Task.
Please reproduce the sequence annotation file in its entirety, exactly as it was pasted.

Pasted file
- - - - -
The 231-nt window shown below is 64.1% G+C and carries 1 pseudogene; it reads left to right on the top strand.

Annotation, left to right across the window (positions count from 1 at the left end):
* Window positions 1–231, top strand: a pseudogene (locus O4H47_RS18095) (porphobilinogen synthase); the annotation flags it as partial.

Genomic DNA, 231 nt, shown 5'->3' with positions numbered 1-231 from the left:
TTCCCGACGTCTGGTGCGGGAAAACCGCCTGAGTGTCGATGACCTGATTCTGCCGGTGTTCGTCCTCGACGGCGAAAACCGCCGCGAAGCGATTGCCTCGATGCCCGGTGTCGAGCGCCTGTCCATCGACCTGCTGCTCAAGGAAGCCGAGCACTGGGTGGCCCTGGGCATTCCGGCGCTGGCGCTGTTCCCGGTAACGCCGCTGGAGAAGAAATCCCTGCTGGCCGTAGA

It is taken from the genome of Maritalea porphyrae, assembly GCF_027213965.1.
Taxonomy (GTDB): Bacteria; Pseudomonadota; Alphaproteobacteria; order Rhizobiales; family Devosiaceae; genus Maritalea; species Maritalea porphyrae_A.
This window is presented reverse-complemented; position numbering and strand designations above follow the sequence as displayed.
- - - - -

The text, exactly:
The 231-nt window shown below is 64.1% G+C and carries 1 pseudogene; it reads left to right on the top strand.

Annotation, left to right across the window (positions count from 1 at the left end):
* Window positions 1–231, top strand: a pseudogene (locus O4H47_RS18095) (porphobilinogen synthase); the annotation flags it as partial.

Genomic DNA, 231 nt, shown 5'->3' with positions numbered 1-231 from the left:
TTCCCGACGTCTGGTGCGGGAAAACCGCCTGAGTGTCGATGACCTGATTCTGCCGGTGTTCGTCCTCGACGGCGAAAACCGCCGCGAAGCGATTGCCTCGATGCCCGGTGTCGAGCGCCTGTCCATCGACCTGCTGCTCAAGGAAGCCGAGCACTGGGTGGCCCTGGGCATTCCGGCGCTGGCGCTGTTCCCGGTAACGCCGCTGGAGAAGAAATCCCTGCTGGCCGTAGA

It is taken from the genome of Maritalea porphyrae, assembly GCF_027213965.1.
Taxonomy (GTDB): Bacteria; Pseudomonadota; Alphaproteobacteria; order Rhizobiales; family Devosiaceae; genus Maritalea; species Maritalea porphyrae_A.
This window is presented reverse-complemented; position numbering and strand designations above follow the sequence as displayed.